Encyclopedia of the Great Plains

David J. Wishart, Editor


Ethyl alcohol (or ethanol, grain alcohol, or C2H5OH) is a colorless, sweet-smelling substance. Ethanol production in the form of intoxicating beverages was one of humankind's earliest industrial achievements. Beyond being the key ingredient in alcoholic drinks, ethanol is a solvent and has a growing role as a renewable-source fuel for motor vehicles.

Ethanol can be made synthetically by catalytic reaction of ethylene (from natural gas) with steam. However, most ethanol is made by fermentation of plant material. In fermentation, single-celled yeast organisms consume simple sugars, excreting ethyl alcohol and carbon dioxide. Plants are composed of carbohydrates (compounds containing carbon, hydrogen, and oxygen), and the simple sugars (called monosaccharides) are building blocks for complex carbohydrates like starches, higher sugars, and cellulose. Fruits tend to be rich in sugar, and grains are rich in starch, while straw and wood are dominated by cellulose. Only the monosaccharide sugars are directly fermentable, so natural fermentation requires a sugarrich fruit (like grapes) for significant alcohol content. To make ethanol from other biomass sources, higher-order plant structures must be broken down to monosaccharides. Specialized enzymes or weak acids are used to break starch and cellulose into monosaccharides before fermentation. After fermentation, the resulting "beer" solution contains a small percentage of ethanol. Solids are filtered out for use as animal feed or fuel, and ethanol is separated from the remaining water by distillation and mole sieve techniques. Ethanol processes are well established for grain feed stocks, and research is improving ethanol yield and energy e.ciency. New processes and enzymes are being developed to enable commercial production from cellulosic materials such as grass, straw, and wood.

Fuel ethanol is denatured by blending it with 5 percent gasoline or solvent to render it undrinkable. The denatured product is then blended with petroleum-based gasoline as a high-octane fuel component. American gasoline contains up to 10 percent ethanol, especially in winter months and in areas with serious air pollution. e85 (gasoline with 85 percent ethanol) is used in specially adapted or "flex-fuel" vehicles. The 15 percent hydrocarbon content in e85 is tailored to optimize fuel volatility and inhibit corrosion.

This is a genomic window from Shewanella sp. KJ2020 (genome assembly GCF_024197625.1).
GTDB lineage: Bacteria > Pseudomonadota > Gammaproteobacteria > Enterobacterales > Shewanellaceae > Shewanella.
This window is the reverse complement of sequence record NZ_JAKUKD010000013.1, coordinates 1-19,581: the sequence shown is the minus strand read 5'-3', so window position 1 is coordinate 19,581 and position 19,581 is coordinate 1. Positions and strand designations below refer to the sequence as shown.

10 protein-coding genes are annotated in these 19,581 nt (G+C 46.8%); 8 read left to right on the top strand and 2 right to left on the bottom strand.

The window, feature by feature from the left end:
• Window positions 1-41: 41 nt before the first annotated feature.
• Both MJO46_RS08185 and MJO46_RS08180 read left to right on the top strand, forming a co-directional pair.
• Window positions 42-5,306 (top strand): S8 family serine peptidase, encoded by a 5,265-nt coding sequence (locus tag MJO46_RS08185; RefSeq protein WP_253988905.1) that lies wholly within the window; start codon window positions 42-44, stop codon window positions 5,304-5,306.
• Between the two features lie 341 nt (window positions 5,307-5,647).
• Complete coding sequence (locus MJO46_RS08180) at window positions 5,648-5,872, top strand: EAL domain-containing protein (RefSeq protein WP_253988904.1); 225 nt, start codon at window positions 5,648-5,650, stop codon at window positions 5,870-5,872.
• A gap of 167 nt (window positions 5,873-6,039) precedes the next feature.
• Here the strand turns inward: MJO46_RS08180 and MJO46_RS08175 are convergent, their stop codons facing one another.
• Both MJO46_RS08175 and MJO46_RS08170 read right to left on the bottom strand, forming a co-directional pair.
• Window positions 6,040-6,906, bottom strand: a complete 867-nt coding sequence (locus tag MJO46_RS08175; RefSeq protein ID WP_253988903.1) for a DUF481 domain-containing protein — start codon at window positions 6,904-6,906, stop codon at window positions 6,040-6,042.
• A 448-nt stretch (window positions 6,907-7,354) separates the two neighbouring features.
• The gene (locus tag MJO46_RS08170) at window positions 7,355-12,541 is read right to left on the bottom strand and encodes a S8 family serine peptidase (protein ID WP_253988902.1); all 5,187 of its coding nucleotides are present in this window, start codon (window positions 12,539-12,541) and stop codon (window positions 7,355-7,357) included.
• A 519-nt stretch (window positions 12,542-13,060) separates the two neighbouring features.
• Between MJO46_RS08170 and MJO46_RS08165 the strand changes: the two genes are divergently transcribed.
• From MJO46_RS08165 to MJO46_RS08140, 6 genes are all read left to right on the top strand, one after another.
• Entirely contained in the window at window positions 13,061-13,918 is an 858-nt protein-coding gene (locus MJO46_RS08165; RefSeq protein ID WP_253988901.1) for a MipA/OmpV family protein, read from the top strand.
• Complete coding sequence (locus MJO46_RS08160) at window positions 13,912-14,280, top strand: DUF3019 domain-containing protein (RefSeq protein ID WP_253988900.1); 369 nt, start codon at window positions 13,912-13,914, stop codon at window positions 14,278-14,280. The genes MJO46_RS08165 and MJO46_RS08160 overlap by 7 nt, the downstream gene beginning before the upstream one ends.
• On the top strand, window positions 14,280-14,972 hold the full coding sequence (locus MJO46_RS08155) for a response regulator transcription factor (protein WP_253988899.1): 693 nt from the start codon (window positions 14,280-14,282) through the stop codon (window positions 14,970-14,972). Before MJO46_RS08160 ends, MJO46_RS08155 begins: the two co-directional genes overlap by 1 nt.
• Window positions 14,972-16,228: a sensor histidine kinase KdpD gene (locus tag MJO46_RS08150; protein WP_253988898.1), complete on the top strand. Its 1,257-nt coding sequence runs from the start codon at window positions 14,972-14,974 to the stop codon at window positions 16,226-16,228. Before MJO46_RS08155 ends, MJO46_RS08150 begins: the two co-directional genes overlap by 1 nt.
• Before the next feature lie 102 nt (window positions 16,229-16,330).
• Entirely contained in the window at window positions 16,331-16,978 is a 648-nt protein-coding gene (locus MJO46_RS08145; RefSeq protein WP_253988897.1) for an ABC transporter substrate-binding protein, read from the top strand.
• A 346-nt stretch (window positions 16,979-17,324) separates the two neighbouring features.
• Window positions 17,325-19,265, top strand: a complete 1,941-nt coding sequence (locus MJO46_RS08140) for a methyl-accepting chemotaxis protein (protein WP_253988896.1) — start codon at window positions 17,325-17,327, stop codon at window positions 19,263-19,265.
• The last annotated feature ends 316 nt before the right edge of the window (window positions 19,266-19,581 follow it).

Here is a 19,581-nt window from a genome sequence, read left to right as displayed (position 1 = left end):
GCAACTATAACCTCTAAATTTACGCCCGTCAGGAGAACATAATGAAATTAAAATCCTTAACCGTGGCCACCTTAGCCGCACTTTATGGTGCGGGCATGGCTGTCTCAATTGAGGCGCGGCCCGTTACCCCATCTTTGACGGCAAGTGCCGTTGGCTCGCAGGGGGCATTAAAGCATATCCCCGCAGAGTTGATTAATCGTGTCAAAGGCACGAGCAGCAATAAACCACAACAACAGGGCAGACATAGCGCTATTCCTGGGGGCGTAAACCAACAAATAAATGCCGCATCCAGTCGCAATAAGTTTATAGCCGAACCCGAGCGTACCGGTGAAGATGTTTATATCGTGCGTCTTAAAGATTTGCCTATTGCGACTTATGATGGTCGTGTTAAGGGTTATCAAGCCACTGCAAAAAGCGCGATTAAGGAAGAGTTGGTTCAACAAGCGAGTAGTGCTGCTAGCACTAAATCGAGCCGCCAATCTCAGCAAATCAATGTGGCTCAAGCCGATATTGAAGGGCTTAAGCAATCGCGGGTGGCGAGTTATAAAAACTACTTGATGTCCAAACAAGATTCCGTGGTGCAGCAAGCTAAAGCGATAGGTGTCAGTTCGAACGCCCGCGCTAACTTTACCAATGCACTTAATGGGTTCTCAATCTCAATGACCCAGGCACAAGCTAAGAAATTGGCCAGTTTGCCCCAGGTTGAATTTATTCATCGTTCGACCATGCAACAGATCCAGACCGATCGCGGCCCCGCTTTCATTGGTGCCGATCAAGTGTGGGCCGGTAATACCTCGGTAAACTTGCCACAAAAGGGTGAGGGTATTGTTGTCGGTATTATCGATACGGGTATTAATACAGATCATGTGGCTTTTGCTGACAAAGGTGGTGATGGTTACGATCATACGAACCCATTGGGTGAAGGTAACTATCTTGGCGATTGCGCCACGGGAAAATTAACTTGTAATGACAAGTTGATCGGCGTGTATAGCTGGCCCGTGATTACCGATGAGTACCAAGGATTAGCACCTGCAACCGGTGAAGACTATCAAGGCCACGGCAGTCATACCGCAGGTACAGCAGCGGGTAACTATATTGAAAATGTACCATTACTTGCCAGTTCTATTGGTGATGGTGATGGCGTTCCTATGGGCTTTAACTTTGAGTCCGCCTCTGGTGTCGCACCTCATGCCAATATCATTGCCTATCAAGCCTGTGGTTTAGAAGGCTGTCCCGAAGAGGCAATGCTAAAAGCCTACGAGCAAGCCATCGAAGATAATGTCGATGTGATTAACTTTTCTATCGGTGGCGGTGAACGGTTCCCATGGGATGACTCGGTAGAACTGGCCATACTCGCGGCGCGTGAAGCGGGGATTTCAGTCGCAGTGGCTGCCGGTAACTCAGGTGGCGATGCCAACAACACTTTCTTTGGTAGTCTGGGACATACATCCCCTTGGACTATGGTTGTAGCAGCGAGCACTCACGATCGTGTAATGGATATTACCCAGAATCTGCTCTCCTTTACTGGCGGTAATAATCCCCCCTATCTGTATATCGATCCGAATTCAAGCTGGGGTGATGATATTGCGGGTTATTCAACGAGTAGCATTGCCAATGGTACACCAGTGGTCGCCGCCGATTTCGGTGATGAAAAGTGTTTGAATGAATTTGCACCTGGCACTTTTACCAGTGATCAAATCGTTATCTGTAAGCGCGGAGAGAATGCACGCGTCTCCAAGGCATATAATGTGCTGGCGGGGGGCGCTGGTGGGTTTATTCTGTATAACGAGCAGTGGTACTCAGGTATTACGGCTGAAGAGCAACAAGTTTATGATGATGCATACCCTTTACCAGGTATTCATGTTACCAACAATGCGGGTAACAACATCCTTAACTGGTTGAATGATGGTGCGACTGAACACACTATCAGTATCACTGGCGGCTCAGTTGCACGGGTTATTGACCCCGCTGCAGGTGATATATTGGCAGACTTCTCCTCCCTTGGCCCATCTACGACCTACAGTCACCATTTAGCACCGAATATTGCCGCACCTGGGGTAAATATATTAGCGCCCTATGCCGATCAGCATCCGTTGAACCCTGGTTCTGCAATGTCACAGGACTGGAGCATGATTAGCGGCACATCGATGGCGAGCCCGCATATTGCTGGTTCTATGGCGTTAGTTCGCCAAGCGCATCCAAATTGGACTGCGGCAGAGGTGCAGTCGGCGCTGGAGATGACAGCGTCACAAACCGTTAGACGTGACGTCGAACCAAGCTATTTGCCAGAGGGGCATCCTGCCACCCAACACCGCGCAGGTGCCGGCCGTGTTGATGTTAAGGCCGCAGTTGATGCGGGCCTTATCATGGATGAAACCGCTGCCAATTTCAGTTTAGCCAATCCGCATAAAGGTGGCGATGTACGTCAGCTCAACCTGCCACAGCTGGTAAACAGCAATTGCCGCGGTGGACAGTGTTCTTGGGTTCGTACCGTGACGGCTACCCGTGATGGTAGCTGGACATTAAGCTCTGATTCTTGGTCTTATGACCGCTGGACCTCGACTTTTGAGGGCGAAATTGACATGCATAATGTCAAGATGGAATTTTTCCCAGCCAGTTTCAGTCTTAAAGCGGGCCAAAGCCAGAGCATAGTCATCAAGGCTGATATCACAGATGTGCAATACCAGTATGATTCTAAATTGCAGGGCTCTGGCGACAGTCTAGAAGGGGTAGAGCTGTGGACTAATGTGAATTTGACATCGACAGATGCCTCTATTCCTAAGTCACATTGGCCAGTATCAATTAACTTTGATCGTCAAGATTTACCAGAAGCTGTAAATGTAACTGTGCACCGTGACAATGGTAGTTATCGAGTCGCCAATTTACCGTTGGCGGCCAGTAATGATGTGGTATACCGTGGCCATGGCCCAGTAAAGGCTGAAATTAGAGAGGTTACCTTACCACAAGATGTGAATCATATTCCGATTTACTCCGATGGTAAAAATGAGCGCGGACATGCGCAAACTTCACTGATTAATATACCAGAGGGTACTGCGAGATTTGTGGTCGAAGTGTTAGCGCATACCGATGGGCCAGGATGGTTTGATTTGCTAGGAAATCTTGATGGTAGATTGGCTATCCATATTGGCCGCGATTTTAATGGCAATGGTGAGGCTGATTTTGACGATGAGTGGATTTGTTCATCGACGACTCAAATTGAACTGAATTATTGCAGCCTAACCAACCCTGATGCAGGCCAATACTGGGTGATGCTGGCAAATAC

In 2000 American ethanol production was 1.8 billion U.S. gallons with roughly equal amounts used for fuel and for all other purposes. About 7 percent was synthetic, and the rest was the result of fermentation. Of the fermentation ethanol, 90 percent used corn as a feedstock, with the dominant production in Corn Belt states (Illinois, Iowa, Nebraska, and Minnesota). Overall, the Great Plains states supplied 23 percent of American fermentation ethanol. Canadian ethanol production in 2000 was in excess of 160 million U.S. gallons, with 75 percent from Ontario corn and 5 percent from forest products. The remaining 29 percent came from wheat, the dominant grain crop in the Prairie Provinces. Raw grain is bulky and expensive to transport, so most ethanol production plants are located in areas of high grain production or along major transportation routes. In 2000 there were two ethanol production plants in the Prairie Provinces– at Lanigan, Saskatchewan, and Red Deer, Alberta–and nineteen such plants in the American Great Plains, with Nebraska, the leading state, with seven.

Concerns over air pollution, petroleum supply, and greenhouse gas emissions are leading to increased production of biologically based ethanol. Currently, this is raising demand for grain, a major product of fertile lands in the Great Plains region. Future growth of the fuel market and commercialization of cellulose-based ethanol processes are expected to create a demand for cellulosic crops such as switch grass, straw, and poplar wood. These crops grow well on less fertile lands, so their production would provide an alternative industry in Plains areas currently dominated by livestock.

M. David Checkel University of Alberta

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